For Speech Therapy
The complexity approach for speech/articulation therapy is a relatively new treatment approach for articulation disorders.
I will review what it is all about, provide resources on where to get more information, and share all the new materials you can use to get started here!
Complexity Approach Overview
Who created it?
- The complexity approach was created by Judith Gierut in 2007.
What is the purpose of the complexity approach?
- create system-wide changes with a "trickle down" effect
- by working on later developing, more complex sounds, progress will generalize to other "earlier" developing sounds
- treatment is typically shorter than traditional speech therapy
- children make changes to phonological system, not just a few sounds
Who is it for?
- Children, ages 3-6
- Children with multiple sound errors (missing at least 5-7 sounds)
It is research based?
- Yes, there are many studies proving the complexity approach's effectiveness
- Though, there is some controversy to this approach. Another professor, Susan Rvachew, published a study in 2011 stating that it doesn't work as well as other approaches that target earlier developing sounds first.
How Does The Complexity Approach Work?
I will give you a BRIEF overview! If you would like a more in-depth overview, please visit the SLPath Path.
- Therapy looks similar to "typical" speech therapy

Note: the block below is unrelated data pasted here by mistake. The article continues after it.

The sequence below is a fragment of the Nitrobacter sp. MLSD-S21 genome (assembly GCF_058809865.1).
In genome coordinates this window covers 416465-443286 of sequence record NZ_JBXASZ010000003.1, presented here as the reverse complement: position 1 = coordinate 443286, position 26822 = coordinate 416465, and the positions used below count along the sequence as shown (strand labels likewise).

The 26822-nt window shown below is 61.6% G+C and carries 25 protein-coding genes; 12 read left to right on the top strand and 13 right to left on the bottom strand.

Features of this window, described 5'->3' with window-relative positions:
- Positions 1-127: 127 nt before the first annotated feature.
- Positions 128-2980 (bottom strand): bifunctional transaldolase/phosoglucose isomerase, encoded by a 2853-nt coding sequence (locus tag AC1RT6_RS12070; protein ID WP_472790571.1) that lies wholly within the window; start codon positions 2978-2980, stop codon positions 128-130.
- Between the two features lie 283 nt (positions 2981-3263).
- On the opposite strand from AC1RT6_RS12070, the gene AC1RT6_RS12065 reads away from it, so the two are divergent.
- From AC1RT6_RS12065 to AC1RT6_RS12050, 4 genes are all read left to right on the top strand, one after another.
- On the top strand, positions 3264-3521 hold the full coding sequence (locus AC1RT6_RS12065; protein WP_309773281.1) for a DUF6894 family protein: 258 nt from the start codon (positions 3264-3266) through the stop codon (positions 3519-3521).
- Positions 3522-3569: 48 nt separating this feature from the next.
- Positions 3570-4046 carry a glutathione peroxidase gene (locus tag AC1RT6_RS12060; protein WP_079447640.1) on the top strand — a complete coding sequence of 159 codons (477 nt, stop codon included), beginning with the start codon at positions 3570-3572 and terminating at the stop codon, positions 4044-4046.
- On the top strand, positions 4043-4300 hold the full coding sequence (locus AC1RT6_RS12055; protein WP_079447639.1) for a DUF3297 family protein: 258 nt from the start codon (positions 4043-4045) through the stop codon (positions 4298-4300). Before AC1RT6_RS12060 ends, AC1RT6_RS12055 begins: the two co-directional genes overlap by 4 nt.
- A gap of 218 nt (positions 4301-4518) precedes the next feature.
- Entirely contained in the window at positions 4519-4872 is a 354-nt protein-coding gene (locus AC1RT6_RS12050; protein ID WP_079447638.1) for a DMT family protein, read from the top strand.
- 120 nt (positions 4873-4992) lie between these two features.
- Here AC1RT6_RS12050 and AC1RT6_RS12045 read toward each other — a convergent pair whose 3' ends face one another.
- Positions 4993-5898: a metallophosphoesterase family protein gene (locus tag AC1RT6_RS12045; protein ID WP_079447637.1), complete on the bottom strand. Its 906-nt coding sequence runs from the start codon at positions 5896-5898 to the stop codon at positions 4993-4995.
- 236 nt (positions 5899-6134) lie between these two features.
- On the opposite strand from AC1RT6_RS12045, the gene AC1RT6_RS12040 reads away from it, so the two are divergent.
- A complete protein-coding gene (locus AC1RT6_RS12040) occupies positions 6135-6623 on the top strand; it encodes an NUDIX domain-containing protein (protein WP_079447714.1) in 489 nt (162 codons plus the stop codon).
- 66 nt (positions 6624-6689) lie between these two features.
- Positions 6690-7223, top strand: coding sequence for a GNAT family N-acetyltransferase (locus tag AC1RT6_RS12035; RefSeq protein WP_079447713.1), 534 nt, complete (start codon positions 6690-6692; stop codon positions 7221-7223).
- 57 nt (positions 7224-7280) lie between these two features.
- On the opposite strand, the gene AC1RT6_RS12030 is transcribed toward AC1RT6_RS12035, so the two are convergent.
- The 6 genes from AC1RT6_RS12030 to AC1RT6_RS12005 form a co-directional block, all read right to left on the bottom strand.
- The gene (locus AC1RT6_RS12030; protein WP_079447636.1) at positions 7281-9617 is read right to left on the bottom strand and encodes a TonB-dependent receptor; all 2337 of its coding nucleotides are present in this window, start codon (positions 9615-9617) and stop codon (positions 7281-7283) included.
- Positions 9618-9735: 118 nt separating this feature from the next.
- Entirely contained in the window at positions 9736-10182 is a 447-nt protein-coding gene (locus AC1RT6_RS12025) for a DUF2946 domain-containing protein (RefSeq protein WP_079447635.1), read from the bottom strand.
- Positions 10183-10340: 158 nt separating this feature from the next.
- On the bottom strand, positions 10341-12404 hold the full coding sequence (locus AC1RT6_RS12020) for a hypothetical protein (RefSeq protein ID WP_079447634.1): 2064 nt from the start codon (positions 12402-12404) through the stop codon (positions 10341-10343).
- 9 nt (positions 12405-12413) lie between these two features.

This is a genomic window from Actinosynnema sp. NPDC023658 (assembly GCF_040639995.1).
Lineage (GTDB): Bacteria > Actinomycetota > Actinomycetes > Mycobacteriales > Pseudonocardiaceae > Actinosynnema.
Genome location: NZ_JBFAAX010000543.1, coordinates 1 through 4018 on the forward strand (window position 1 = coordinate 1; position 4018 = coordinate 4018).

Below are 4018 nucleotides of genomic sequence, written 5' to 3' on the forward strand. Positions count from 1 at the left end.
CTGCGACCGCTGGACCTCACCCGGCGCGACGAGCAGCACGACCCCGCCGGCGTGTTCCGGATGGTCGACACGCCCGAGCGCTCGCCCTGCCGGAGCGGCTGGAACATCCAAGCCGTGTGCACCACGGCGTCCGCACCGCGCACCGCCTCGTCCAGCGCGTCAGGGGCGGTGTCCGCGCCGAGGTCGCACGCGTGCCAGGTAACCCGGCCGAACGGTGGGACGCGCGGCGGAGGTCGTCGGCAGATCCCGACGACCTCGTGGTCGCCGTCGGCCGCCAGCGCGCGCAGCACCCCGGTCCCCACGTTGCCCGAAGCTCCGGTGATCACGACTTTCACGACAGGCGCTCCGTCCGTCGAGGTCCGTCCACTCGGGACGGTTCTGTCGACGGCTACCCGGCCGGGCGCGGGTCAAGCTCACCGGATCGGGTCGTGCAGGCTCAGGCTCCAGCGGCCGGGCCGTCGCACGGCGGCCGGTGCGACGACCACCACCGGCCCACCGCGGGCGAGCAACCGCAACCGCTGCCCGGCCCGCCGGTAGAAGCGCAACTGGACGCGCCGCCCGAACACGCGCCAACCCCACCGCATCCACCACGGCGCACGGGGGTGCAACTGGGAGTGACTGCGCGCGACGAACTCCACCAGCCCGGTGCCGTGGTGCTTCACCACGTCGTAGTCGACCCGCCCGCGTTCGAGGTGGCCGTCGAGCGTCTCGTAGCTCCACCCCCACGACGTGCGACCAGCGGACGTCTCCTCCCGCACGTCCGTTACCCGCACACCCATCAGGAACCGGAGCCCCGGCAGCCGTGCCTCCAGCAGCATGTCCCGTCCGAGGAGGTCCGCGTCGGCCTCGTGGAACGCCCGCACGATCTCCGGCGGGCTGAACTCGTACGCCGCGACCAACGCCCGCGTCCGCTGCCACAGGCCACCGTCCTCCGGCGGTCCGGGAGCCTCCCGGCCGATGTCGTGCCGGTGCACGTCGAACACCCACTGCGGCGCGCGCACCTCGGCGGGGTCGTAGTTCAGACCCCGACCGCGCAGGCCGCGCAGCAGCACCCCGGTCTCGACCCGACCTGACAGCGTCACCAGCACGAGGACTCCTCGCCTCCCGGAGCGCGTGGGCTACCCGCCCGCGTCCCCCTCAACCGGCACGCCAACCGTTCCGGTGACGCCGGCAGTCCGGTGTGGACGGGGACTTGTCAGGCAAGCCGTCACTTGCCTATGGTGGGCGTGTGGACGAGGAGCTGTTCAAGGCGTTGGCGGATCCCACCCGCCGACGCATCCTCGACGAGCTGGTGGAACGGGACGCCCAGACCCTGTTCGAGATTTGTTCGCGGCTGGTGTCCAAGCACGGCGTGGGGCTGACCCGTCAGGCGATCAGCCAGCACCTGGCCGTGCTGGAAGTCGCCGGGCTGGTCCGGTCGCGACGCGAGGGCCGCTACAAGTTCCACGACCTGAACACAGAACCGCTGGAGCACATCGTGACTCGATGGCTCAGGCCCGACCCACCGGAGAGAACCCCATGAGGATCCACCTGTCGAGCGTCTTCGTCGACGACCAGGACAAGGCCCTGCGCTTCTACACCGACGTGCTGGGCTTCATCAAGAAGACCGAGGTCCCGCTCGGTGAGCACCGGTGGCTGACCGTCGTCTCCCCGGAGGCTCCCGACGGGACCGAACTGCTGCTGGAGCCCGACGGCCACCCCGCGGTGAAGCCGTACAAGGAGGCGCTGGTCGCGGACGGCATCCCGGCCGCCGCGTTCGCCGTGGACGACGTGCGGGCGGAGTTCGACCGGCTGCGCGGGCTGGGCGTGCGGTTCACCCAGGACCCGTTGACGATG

- Goals look different since later developing, more complex sounds are chosen first
- Goals are NOT chosen at random
- First, an in-depth analysis of a child's speech system has to be completed. You can use my voice-place-manner charts to keep track of progress for singleton sounds. I also have new cluster charts to help pick out goals for complex clusters. See below for more information on that!
- Second, make a list of the sounds the child DOES NOT HAVE and is NOT stimulable for.
- Third, out of those sounds, pick the sounds that are the MOST complex. Therapy starts with those sounds.
That is the gist of it.
Classify Sounds Based On Complexity
For quick reference, I made 2 references that show how sounds are classified based on complexity. At Speech Therapy Talk Members, I have the handouts up on the site!
I didn't have ANY complex cluster and had minimal cluster materials so I have been making a lot!
On the speech therapy membership site, I have materials for:
I have materials for drill practice and games in both print and no-print formats!
If you want to grab these charts and thousands of other materials, please join my awesome membership!
Speech Therapy Talk Membership
Thousands of no non-sense Materials That Actually Make your Job easier!
Storkel, H.L. (2018). The Complexity Approach to Phonological Treatment: How to Select Treatment Targets. Language, Speech, and Hearing Services in Schools, 49, 463-481.